HealthDay News — Professional soccer players may have an increased risk for amyotrophic lateral sclerosis (ALS), according to a study scheduled for presentation at the upcoming annual meeting of the American Academy of Neurology, to be held from May 4 to 10 in Philadelphia.

Ettore Beghi, M.D., from the Instituto Mario Negri in Milan, and colleagues identified all professional soccer players who practiced in the period from 1959 to 2000, representing an exposed cohort. Incident ALS cases were identified among these soccer players during 1959 to 2016. Using a well-defined Italian population for reference, the expected incidence rate was established as the number of cases expected per 100,000 persons-years. The ratio between the observed and expected incidence rate was the standardized incidence ratio (SIR).

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The researchers found that 33 soccer players developed ALS, while the expected number of cases was 17.6. The SIR was 1.9 and 4.7 in the entire sample and in those aged younger than 45 years at diagnosis, respectively. Diagnosis occurred at a median of 43.3 years compared with the median age of ALS onset of 62.5 years in the general population.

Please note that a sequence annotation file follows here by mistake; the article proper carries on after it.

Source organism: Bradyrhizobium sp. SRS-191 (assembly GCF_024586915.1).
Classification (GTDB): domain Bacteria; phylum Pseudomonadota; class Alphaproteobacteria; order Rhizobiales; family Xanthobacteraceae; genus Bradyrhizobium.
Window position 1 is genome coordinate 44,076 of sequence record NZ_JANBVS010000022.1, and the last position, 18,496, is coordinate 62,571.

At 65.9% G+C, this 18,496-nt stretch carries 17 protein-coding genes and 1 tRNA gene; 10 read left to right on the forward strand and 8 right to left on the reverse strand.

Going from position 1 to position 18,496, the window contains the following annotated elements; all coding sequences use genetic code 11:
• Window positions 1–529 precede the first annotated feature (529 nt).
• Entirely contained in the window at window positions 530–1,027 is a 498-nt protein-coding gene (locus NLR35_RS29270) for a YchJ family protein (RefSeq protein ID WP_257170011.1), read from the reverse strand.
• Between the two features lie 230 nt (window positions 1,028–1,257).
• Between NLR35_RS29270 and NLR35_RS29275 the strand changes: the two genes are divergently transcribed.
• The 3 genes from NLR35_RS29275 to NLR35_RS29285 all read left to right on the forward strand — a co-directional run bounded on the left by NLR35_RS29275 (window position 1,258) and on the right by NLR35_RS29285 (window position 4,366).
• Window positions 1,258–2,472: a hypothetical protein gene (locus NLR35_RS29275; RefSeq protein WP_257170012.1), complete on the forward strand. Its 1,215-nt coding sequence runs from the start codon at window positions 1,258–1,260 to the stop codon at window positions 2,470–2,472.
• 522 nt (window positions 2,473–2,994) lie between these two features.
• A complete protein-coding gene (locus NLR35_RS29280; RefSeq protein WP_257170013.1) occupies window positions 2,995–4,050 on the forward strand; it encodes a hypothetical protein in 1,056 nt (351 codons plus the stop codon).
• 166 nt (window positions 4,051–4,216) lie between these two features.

“It is important to note that repeated traumatic events, heavy physical exercise, and substance use could also be factors in the increased ALS risk among soccer players,” Beghi said in a statement. “In addition, genetics may play a role.”

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